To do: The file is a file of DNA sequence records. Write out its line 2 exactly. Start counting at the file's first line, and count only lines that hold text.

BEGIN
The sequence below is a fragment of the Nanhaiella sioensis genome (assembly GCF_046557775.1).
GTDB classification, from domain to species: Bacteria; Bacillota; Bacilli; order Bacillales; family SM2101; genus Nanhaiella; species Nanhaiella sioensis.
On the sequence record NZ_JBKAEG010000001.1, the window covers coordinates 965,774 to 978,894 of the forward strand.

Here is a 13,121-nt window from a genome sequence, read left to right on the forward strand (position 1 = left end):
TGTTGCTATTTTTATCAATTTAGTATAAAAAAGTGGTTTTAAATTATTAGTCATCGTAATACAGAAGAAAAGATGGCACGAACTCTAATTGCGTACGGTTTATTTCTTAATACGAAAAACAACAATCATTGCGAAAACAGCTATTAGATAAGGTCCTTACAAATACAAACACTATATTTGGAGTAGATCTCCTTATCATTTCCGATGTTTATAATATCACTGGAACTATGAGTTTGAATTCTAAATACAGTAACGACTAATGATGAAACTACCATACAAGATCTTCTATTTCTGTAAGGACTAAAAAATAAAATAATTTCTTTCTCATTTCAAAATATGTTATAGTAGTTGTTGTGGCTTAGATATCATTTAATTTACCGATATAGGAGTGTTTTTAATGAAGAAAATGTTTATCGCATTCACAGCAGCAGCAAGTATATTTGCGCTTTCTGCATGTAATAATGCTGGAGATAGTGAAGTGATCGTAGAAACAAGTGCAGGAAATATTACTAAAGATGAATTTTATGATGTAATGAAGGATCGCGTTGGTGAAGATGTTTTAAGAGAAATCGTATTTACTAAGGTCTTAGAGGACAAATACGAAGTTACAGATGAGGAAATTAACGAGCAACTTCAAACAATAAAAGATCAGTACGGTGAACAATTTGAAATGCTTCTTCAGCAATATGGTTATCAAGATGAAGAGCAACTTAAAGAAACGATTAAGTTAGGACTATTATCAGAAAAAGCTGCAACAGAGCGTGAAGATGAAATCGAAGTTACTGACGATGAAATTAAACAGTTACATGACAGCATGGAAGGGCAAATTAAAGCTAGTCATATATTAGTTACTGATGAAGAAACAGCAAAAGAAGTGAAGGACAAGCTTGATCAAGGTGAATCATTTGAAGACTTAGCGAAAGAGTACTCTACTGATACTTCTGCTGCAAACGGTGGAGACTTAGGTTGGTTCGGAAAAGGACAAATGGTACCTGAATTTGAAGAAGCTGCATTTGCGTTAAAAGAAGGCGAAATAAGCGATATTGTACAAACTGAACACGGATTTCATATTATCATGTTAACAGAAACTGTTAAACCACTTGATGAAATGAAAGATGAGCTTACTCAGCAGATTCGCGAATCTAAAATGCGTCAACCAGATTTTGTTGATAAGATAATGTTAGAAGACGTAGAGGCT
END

GTDB classification, from domain to species: Bacteria; Bacillota; Bacilli; order Bacillales; family SM2101; genus Nanhaiella; species Nanhaiella sioensis.